Newspaper article The Christian Science Monitor

For India, Worries of Another 1989 Moment in the Region

Newspaper article The Christian Science Monitor

For India, Worries of Another 1989 Moment in the Region

Article excerpt

As NATO troops solve the logistical challenges of a draw-down from Afghanistan, there is a sense of deja vu among foreign policymakers in New Delhi. When the Soviet troops left Afghanistan in 1989, and US attention turned elsewhere, Pakistan used the militant infrastructure of the war to support a popular militant uprising in Indian-administered Kashmir while the Afghan mujahideen finished off the communists in Kabul.

Both India and Afghanistan are keen to avoid a replay of that history.

Afghan President Hamid Karzai wrapped up a trip to New Delhi yesterday in which he went public with a request for military weapons and equipment. The demand is difficult for India to meet, given that it could further Pakistan's fears of an India-allied Afghanistan.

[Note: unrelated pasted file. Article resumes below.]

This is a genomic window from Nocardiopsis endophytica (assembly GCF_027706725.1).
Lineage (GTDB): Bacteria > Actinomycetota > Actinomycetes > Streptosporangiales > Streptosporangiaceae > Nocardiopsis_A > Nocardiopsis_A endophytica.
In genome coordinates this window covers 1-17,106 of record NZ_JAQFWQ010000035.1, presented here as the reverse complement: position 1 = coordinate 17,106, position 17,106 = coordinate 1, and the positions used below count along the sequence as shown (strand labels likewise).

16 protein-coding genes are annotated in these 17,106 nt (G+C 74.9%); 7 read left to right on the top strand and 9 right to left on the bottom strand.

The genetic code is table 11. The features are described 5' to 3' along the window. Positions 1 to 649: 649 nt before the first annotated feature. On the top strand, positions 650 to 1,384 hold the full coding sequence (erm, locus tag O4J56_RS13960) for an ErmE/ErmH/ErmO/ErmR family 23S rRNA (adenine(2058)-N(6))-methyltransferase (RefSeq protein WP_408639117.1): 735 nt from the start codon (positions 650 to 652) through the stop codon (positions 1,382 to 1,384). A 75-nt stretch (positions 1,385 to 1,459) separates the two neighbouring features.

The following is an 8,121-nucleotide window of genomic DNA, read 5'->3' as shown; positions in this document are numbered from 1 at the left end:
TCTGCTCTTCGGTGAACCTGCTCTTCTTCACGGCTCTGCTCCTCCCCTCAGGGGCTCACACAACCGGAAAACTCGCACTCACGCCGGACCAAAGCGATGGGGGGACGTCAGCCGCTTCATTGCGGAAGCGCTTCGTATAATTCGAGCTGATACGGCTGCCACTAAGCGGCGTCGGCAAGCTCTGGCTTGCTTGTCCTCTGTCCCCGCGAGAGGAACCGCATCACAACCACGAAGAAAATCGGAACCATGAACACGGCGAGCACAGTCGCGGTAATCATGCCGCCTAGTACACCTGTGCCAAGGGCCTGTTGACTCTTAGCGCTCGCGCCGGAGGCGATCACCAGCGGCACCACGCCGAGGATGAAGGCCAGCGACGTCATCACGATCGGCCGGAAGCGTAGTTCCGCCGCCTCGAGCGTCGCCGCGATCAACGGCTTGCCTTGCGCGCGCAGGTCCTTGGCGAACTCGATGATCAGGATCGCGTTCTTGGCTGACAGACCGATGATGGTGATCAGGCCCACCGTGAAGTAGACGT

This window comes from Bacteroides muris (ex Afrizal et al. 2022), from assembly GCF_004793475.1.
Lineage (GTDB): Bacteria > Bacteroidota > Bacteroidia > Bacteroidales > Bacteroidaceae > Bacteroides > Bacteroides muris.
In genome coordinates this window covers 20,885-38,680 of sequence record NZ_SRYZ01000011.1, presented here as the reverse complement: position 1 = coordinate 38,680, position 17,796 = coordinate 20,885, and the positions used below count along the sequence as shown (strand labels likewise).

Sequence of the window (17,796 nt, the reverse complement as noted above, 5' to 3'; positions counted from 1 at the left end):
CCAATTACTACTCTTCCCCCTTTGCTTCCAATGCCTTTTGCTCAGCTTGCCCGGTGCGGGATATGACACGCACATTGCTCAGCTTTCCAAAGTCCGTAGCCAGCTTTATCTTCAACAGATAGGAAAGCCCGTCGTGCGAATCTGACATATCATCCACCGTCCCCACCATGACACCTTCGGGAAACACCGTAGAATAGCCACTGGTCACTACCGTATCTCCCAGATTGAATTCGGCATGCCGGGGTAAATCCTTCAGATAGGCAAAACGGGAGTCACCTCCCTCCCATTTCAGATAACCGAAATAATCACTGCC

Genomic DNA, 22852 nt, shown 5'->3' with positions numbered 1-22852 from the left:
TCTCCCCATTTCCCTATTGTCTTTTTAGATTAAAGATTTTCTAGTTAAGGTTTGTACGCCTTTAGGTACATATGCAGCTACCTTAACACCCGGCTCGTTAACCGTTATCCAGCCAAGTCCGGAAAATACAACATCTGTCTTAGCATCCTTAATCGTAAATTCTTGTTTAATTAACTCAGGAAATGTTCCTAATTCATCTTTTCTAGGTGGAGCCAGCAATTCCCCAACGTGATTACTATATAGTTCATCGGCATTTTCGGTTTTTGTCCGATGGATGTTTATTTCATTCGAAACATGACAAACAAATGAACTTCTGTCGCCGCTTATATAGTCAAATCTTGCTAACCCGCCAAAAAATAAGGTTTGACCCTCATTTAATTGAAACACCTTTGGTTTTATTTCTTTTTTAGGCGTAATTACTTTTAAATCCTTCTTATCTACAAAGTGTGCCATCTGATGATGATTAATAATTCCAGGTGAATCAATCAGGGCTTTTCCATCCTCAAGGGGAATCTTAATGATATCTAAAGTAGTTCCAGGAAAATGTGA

And yet, in India the anxiety over the Afghan National Army's ability to brave the Taliban after 2014 is as much New Delhi's as Kabul's. India's worry is that if Kabul loses ground easily to the Taliban, Pakistan may be tempted to shift assets east to Kashmir once again.

"It is a matter of primary concern for us that Afghanistan should not return to a pre-2001 kind of situation when its territory was misused against not just India and America but many others too," says a senior Indian government official.

After the Sept. 11, 2001 attacks, Pakistan again faced heavy fighting on its western border, and Islambad agreed to a cease-fire with India on Kashmir, and militancy since declined to negligible levels. But the 2008 Mumbai attacks, which India blamed on the Kashmir-focused Pakistani militant group Lashkar-e-Taiba, was a reminder that peace on the Line of Control that divides the disputed Kashmir region may only be temporary.

"I think at some point they will return their attention to Kashmir," said Vikram Sood, former chief of India's external intelligence agency, the Research & Analysis Wing. "They have not ratcheted down their militant infrastructure for Kashmir and can use it at will."

Graffiti saying "Welcome Taliban" appeared recently in the Hari Parbat fort at the center of Srinagar, capital of the Muslim- majority Kashmir Valley. …

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